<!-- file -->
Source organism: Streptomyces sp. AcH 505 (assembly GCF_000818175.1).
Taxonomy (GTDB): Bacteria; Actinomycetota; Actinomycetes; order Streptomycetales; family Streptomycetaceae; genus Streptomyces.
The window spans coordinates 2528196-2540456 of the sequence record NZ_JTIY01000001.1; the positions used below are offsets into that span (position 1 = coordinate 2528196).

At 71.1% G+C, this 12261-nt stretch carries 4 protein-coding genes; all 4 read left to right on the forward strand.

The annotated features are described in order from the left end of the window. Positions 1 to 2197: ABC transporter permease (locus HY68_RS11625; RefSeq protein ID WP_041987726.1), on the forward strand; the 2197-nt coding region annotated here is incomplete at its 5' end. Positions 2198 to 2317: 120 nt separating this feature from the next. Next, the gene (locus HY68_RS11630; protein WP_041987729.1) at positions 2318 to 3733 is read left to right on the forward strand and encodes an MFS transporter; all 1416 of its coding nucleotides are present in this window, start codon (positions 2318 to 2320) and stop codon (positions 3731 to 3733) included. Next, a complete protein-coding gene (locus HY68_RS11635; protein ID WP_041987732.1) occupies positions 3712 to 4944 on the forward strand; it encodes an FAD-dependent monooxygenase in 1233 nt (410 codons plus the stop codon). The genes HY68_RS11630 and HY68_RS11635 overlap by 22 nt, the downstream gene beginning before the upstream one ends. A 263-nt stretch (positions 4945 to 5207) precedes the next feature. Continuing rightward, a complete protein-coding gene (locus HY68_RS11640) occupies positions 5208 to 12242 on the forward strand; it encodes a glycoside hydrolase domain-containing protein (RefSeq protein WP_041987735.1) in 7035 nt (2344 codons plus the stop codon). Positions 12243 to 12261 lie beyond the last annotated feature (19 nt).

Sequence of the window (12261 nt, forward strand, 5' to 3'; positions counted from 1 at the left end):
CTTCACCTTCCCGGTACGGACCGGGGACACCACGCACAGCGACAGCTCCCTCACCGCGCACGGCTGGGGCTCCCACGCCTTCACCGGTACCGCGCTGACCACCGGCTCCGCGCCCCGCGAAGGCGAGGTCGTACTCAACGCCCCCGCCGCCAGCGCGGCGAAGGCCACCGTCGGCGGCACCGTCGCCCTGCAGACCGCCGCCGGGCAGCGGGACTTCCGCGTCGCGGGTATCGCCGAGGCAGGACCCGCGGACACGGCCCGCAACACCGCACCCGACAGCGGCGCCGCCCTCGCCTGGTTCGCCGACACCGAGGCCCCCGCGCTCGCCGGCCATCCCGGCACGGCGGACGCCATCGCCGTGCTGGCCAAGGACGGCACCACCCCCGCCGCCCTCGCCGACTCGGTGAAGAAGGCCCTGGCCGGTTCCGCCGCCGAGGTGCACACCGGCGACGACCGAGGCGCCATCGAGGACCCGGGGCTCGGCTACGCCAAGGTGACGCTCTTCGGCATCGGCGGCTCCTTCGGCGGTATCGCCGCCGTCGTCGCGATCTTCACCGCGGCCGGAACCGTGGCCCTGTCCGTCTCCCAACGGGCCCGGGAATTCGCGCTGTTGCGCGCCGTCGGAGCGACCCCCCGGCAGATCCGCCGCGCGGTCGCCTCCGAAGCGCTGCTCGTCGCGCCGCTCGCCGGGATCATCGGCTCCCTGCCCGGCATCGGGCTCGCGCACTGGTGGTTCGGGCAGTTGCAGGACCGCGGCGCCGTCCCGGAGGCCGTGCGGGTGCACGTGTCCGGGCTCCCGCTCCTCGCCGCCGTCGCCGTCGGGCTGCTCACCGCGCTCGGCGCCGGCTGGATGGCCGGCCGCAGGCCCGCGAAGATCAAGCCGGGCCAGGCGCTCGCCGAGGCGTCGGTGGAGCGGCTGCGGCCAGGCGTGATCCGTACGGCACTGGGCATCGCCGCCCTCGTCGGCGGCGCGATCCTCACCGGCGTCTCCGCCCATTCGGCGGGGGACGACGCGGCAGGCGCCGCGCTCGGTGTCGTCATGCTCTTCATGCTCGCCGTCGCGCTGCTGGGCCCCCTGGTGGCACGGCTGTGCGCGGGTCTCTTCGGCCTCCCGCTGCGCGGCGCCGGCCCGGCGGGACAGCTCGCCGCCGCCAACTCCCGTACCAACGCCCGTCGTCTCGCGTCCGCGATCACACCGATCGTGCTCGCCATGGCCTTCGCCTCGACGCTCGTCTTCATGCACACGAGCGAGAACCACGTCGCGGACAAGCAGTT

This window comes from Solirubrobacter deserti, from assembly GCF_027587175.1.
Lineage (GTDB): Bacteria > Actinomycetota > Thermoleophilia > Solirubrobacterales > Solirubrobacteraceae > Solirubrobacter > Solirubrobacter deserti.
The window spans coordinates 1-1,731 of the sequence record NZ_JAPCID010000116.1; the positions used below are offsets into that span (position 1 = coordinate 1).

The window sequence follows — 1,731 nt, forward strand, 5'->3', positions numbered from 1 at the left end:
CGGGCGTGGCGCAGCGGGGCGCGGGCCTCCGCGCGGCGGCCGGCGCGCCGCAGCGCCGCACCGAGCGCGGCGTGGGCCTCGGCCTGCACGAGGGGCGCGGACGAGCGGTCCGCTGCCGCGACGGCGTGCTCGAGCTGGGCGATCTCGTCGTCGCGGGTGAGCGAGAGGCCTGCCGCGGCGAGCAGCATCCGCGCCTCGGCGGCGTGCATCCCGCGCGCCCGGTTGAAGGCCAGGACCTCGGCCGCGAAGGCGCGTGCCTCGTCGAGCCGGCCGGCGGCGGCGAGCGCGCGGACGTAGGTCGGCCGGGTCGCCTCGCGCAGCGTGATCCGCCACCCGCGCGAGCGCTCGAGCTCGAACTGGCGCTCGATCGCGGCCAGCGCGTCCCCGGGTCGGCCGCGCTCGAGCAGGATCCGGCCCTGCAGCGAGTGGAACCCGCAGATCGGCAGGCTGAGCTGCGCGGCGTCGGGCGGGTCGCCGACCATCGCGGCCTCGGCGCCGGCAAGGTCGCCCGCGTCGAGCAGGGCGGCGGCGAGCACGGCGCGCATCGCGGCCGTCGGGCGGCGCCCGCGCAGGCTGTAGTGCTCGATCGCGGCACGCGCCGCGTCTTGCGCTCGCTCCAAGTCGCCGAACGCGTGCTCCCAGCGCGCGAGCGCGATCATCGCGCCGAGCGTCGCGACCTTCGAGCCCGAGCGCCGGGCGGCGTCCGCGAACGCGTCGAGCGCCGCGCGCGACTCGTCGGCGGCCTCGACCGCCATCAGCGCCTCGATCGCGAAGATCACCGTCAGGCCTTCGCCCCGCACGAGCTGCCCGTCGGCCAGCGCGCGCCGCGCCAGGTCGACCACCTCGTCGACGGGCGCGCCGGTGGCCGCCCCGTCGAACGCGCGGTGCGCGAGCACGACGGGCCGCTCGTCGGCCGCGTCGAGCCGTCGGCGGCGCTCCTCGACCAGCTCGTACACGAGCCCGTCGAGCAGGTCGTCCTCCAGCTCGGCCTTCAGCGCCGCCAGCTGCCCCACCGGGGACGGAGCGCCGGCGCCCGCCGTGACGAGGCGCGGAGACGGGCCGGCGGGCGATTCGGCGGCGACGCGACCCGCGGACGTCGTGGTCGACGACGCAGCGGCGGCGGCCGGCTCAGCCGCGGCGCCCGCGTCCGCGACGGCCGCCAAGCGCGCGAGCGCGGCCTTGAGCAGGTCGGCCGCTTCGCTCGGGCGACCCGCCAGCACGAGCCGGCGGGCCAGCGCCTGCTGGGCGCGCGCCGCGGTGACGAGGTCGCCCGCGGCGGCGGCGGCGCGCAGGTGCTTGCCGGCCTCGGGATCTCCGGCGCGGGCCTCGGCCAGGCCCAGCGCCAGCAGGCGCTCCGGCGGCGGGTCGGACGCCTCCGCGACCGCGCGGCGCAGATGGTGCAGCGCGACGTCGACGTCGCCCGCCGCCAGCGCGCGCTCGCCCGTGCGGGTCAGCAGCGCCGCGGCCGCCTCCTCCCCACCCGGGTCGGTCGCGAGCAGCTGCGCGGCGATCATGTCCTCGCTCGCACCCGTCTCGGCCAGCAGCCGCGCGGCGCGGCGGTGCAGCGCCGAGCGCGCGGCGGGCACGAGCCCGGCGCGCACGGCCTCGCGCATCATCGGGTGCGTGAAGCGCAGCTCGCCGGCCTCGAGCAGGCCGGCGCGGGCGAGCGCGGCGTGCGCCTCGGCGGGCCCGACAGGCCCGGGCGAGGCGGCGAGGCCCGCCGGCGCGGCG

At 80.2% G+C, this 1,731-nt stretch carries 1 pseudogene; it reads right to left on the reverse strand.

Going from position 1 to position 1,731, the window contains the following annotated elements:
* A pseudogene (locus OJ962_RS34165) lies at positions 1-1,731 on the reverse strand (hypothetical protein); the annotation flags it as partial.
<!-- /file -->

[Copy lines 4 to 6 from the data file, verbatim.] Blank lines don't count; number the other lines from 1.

At 71.1% G+C, this 12261-nt stretch carries 4 protein-coding genes; all 4 read left to right on the forward strand.

The annotated features are described in order from the left end of the window. Positions 1 to 2197: ABC transporter permease (locus HY68_RS11625; RefSeq protein ID WP_041987726.1), on the forward strand; the 2197-nt coding region annotated here is incomplete at its 5' end. Positions 2198 to 2317: 120 nt separating this feature from the next. Next, the gene (locus HY68_RS11630; protein WP_041987729.1) at positions 2318 to 3733 is read left to right on the forward strand and encodes an MFS transporter; all 1416 of its coding nucleotides are present in this window, start codon (positions 2318 to 2320) and stop codon (positions 3731 to 3733) included. Next, a complete protein-coding gene (locus HY68_RS11635; protein ID WP_041987732.1) occupies positions 3712 to 4944 on the forward strand; it encodes an FAD-dependent monooxygenase in 1233 nt (410 codons plus the stop codon). The genes HY68_RS11630 and HY68_RS11635 overlap by 22 nt, the downstream gene beginning before the upstream one ends. A 263-nt stretch (positions 4945 to 5207) precedes the next feature. Continuing rightward, a complete protein-coding gene (locus HY68_RS11640) occupies positions 5208 to 12242 on the forward strand; it encodes a glycoside hydrolase domain-containing protein (RefSeq protein WP_041987735.1) in 7035 nt (2344 codons plus the stop codon). Positions 12243 to 12261 lie beyond the last annotated feature (19 nt).

Sequence of the window (12261 nt, forward strand, 5' to 3'; positions counted from 1 at the left end):